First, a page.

Despite the fast-growing coronavirus pandemic and a closed-door policy currently in place at American Kickboxing Academy, where Nurmagomedov has been training for the long-anticipated fight, the champ hasn’t altered his routine.
“We’re training, eating, drinking – everything is normal.”,” Abdelaziz told MMA Fighting.
A request for comment with Ferguson’s management company, Ballengee Group, wasn’t immediately returned. On Thursday, the UFC said it is taking comprehensive steps to deal with the pandemic, making UFC Brasilia a closed-doors event and moving UFC Columbus and UFC Portland to the APEX center in Las Vegas.
Abdelaziz reacted with exasperation at questions about the potential threats to the champ’s health, and the possibility of a change in venue for the April 18 pay-per-view event, which is currently scheduled to take place at Barclays Center in Brooklyn, N.Y.
”If the UFC hasn’t told me that, you can’t call and tell me that, because it makes no sense,” the manager said about a potential move. “As far as I know, Khabib’s fight is in Brooklyn.”
The UFC has made an event scheduled for Saturday in Brasilia, Brazil, a closed-door affair with no fans. The promotion reportedly is moving events in Columbus, Ohio, and Portland, Ore., to its Apex arena in Las Vegas, though official word on its coronavirus plans and strategy is still a question mark despite several other sports leagues canceling event plans or pausing regular season play.
On Thursday, New York Governor Andrew Cuomo banned gatherings of over 500 people in the state, largely following other states that have moved swiftly to stop the spread of the deadly virus. So far, there’s no indication UFC 249 will be moved, but several industry veterans and reporters have pointed to the APEX as a safe haven should the promotion opt against holding the event in an empty arena.
Such a move would appear to clash with a previous Nurmagomedov declaration not to fight again in Nevada unless he received an apology from the state’s athletic commission. The commission raised his ire when it withheld half of his disclosed purse in the wake of an infamous brawl with Conor McGregor’s teammates immediately after UFC 229; several of his teammates were also fined and suspended for their roles in the incident.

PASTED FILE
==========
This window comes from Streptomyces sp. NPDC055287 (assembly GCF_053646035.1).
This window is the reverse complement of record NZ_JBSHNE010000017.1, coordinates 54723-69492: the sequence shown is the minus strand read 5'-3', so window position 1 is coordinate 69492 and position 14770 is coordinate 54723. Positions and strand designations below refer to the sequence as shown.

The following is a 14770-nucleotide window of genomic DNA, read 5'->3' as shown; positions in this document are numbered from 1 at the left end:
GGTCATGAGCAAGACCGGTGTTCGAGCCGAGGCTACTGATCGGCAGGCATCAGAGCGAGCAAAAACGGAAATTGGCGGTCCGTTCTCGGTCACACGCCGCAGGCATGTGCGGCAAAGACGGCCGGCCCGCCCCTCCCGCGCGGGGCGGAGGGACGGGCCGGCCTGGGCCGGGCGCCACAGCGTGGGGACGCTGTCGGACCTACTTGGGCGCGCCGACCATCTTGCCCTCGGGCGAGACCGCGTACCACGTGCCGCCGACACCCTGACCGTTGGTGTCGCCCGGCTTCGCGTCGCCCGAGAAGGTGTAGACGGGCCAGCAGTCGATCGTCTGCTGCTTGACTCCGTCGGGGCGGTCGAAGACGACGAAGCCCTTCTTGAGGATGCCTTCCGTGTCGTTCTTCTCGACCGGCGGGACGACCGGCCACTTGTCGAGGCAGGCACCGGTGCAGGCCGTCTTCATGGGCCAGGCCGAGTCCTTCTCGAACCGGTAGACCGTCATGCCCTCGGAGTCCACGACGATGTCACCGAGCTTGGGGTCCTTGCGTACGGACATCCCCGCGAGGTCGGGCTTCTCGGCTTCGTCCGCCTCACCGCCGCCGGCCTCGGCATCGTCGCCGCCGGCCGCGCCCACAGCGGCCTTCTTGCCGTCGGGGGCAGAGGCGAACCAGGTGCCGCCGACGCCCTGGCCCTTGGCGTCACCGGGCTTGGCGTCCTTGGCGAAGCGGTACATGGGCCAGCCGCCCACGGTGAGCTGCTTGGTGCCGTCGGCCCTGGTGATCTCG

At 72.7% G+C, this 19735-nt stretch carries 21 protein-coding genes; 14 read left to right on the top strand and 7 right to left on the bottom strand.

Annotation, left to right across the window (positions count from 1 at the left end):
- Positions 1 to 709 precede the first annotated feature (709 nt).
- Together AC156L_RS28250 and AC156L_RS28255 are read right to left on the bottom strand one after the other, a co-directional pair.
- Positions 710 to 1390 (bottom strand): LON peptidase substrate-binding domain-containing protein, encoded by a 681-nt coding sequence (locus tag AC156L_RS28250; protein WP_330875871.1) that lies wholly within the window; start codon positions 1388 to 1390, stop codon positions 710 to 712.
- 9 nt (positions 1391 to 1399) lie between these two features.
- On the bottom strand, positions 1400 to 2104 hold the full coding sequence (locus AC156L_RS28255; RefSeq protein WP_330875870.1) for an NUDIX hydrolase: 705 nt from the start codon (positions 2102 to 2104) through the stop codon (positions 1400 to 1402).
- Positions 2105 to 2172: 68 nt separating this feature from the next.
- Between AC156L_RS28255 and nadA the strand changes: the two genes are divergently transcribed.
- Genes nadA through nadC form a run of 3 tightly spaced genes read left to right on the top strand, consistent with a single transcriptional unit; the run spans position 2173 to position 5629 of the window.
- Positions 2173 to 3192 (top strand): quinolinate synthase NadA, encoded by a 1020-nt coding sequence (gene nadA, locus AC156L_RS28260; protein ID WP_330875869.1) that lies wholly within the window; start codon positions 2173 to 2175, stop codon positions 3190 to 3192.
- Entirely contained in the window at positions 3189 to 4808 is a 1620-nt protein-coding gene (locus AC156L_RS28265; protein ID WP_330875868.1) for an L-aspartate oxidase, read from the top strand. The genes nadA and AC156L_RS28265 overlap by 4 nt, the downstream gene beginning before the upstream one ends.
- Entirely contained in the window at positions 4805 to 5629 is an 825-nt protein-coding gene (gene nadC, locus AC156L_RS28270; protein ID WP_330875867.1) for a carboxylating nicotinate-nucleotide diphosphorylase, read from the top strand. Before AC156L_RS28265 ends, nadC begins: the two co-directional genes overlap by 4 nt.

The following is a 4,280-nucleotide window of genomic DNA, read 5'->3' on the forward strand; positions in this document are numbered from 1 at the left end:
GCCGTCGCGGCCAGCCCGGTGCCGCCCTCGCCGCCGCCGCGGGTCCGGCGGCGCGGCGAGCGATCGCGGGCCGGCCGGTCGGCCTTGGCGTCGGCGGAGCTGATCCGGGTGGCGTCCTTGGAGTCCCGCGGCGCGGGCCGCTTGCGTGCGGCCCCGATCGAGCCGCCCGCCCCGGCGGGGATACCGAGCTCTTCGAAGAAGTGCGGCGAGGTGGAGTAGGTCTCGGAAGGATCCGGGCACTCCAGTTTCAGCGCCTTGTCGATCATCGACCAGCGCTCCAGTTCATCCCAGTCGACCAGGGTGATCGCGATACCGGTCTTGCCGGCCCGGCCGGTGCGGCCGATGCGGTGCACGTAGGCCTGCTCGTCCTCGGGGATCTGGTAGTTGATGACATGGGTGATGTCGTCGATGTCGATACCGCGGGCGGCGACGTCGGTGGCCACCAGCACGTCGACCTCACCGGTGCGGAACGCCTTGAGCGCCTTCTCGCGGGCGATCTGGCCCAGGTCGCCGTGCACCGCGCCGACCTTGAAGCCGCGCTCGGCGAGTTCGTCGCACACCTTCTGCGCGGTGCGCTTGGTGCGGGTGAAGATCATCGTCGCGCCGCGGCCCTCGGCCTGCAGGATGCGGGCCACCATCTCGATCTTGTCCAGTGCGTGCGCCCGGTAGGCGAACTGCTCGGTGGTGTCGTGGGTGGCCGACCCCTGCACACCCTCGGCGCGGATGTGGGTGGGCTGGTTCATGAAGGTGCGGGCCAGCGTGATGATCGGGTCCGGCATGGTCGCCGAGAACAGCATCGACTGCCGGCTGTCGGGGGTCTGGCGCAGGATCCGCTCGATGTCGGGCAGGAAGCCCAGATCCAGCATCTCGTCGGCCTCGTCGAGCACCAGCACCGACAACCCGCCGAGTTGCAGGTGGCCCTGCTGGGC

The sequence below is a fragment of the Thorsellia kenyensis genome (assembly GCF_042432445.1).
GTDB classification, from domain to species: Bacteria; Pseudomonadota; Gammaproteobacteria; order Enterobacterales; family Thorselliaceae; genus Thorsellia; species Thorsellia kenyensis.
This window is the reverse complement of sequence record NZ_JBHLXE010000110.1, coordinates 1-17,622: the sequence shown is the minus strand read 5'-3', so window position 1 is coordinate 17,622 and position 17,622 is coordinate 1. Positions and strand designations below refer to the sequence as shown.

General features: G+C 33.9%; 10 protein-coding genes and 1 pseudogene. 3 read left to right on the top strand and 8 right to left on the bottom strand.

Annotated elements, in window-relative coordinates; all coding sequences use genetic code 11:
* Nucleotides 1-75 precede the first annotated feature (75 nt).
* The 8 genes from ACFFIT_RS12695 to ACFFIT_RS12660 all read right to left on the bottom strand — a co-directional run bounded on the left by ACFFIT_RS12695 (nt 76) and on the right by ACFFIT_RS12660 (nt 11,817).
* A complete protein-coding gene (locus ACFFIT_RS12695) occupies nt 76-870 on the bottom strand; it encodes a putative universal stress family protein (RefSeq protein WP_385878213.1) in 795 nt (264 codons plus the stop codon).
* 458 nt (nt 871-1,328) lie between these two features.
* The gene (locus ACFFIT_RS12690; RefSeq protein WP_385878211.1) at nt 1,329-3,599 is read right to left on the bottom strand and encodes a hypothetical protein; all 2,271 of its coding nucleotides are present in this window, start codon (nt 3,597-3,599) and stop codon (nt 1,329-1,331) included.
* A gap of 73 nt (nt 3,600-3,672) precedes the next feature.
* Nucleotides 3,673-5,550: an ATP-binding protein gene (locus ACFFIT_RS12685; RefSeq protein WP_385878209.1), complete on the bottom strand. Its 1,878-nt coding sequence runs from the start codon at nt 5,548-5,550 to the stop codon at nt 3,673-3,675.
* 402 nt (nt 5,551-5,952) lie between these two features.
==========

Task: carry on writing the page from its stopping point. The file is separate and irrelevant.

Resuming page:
Nurmagomedov’s coach, Javier Mendez, isn’t sure whether the current situation would prompt the champ to change his stance.
”For him, it’s more about what’s in his heart and what’s right,” Mendez said. “It’s all about that. Who knows under the circumstances if he’ll change. He might. He might, but I don’t know. I can’t speak for him.
”I do know he’s very strong in his beliefs. I do know that he’s made the comment that he won’t fight there (until the Nevada State Athletic Commission apologizes). Things change. This virus changes everything.”
As far as Mendez is concerned, nothing should be off the table when discussing how to proceed in light of the pandemic, which has infected more than 128,000 people worldwide and killed more than 4,700. He expects the UFC to come up with a solution that will allow the company to continue live event promotion. It might take place in New York or Las Vegas, he said, but business will go on.
At UFC 248 earlier this month, UFC President Dana White vowed not to let the virus affect the promotion’s plans, and on Thursday, he declared the promotion is taking aggressive steps to protect fighters’ health and safety.
The way Mendez sees it, it’s not realistic to hold anyone to their previous positions when discussing the future of the pandemic.
”Things that he says now are not necessarily things that are going to happen,” he said. “That’s what he said, but what’s he going to say now? Whether we like it or not, we can’t hold Khabib anybody to their word on what they said before something like this happens.”